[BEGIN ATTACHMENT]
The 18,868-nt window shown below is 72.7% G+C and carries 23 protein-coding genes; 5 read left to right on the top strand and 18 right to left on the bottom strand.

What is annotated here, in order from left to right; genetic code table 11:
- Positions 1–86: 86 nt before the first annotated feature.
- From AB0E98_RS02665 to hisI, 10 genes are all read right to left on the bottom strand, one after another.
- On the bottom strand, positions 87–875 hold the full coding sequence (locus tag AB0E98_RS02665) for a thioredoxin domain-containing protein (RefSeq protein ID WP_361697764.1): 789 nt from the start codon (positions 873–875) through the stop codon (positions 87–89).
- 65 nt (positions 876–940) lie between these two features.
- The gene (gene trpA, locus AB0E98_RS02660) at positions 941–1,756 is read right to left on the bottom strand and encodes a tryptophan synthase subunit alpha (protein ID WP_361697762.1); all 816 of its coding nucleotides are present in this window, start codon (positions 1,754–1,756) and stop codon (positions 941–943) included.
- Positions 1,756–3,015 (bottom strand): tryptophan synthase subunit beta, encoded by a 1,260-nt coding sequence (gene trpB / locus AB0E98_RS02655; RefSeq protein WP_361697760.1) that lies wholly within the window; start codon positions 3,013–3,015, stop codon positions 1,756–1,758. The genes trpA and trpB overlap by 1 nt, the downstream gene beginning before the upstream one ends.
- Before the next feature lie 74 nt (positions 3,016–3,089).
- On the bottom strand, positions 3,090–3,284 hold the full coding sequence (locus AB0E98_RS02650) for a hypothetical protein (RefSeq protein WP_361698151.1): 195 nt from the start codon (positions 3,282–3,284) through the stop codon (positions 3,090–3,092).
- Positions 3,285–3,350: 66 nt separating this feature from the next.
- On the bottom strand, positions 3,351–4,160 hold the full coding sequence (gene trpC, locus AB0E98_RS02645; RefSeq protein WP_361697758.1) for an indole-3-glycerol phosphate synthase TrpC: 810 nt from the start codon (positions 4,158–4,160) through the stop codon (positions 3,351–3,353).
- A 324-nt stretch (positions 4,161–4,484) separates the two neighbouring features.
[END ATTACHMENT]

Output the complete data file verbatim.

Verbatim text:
The 18,868-nt window shown below is 72.7% G+C and carries 23 protein-coding genes; 5 read left to right on the top strand and 18 right to left on the bottom strand.

What is annotated here, in order from left to right; genetic code table 11:
- Positions 1–86: 86 nt before the first annotated feature.
- From AB0E98_RS02665 to hisI, 10 genes are all read right to left on the bottom strand, one after another.
- On the bottom strand, positions 87–875 hold the full coding sequence (locus tag AB0E98_RS02665) for a thioredoxin domain-containing protein (RefSeq protein ID WP_361697764.1): 789 nt from the start codon (positions 873–875) through the stop codon (positions 87–89).
- 65 nt (positions 876–940) lie between these two features.
- The gene (gene trpA, locus AB0E98_RS02660) at positions 941–1,756 is read right to left on the bottom strand and encodes a tryptophan synthase subunit alpha (protein ID WP_361697762.1); all 816 of its coding nucleotides are present in this window, start codon (positions 1,754–1,756) and stop codon (positions 941–943) included.
- Positions 1,756–3,015 (bottom strand): tryptophan synthase subunit beta, encoded by a 1,260-nt coding sequence (gene trpB / locus AB0E98_RS02655; RefSeq protein WP_361697760.1) that lies wholly within the window; start codon positions 3,013–3,015, stop codon positions 1,756–1,758. The genes trpA and trpB overlap by 1 nt, the downstream gene beginning before the upstream one ends.
- Before the next feature lie 74 nt (positions 3,016–3,089).
- On the bottom strand, positions 3,090–3,284 hold the full coding sequence (locus AB0E98_RS02650) for a hypothetical protein (RefSeq protein WP_361698151.1): 195 nt from the start codon (positions 3,282–3,284) through the stop codon (positions 3,090–3,092).
- Positions 3,285–3,350: 66 nt separating this feature from the next.
- On the bottom strand, positions 3,351–4,160 hold the full coding sequence (gene trpC, locus AB0E98_RS02645; RefSeq protein WP_361697758.1) for an indole-3-glycerol phosphate synthase TrpC: 810 nt from the start codon (positions 4,158–4,160) through the stop codon (positions 3,351–3,353).
- A 324-nt stretch (positions 4,161–4,484) separates the two neighbouring features.